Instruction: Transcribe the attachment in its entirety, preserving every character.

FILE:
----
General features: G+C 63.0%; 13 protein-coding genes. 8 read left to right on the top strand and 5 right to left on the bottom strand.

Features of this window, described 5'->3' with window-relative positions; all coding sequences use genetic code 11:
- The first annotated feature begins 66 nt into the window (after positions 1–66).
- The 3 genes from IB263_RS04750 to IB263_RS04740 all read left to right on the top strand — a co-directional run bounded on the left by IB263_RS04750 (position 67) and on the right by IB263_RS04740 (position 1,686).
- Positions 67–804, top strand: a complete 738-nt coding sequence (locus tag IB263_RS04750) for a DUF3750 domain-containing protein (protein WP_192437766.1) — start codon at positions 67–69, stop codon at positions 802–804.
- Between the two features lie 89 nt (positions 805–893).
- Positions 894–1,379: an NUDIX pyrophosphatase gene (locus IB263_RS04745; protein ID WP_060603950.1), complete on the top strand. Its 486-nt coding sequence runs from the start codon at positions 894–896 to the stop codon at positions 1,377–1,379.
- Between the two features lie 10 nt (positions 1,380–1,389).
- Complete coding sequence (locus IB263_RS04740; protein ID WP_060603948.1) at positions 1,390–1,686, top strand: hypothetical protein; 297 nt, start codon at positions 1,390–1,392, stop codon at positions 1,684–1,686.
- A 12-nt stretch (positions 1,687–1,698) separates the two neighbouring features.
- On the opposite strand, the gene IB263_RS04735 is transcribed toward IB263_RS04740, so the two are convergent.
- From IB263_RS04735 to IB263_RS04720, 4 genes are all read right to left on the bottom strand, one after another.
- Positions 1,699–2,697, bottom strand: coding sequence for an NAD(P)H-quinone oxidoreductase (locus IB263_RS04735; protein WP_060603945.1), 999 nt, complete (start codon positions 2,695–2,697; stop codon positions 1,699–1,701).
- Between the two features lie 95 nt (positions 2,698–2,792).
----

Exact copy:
General features: G+C 63.0%; 13 protein-coding genes. 8 read left to right on the top strand and 5 right to left on the bottom strand.

Features of this window, described 5'->3' with window-relative positions; all coding sequences use genetic code 11:
- The first annotated feature begins 66 nt into the window (after positions 1–66).
- The 3 genes from IB263_RS04750 to IB263_RS04740 all read left to right on the top strand — a co-directional run bounded on the left by IB263_RS04750 (position 67) and on the right by IB263_RS04740 (position 1,686).
- Positions 67–804, top strand: a complete 738-nt coding sequence (locus tag IB263_RS04750) for a DUF3750 domain-containing protein (protein WP_192437766.1) — start codon at positions 67–69, stop codon at positions 802–804.
- Between the two features lie 89 nt (positions 805–893).
- Positions 894–1,379: an NUDIX pyrophosphatase gene (locus IB263_RS04745; protein ID WP_060603950.1), complete on the top strand. Its 486-nt coding sequence runs from the start codon at positions 894–896 to the stop codon at positions 1,377–1,379.
- Between the two features lie 10 nt (positions 1,380–1,389).
- Complete coding sequence (locus IB263_RS04740; protein ID WP_060603948.1) at positions 1,390–1,686, top strand: hypothetical protein; 297 nt, start codon at positions 1,390–1,392, stop codon at positions 1,684–1,686.
- A 12-nt stretch (positions 1,687–1,698) separates the two neighbouring features.
- On the opposite strand, the gene IB263_RS04735 is transcribed toward IB263_RS04740, so the two are convergent.
- From IB263_RS04735 to IB263_RS04720, 4 genes are all read right to left on the bottom strand, one after another.
- Positions 1,699–2,697, bottom strand: coding sequence for an NAD(P)H-quinone oxidoreductase (locus IB263_RS04735; protein WP_060603945.1), 999 nt, complete (start codon positions 2,695–2,697; stop codon positions 1,699–1,701).
- Between the two features lie 95 nt (positions 2,698–2,792).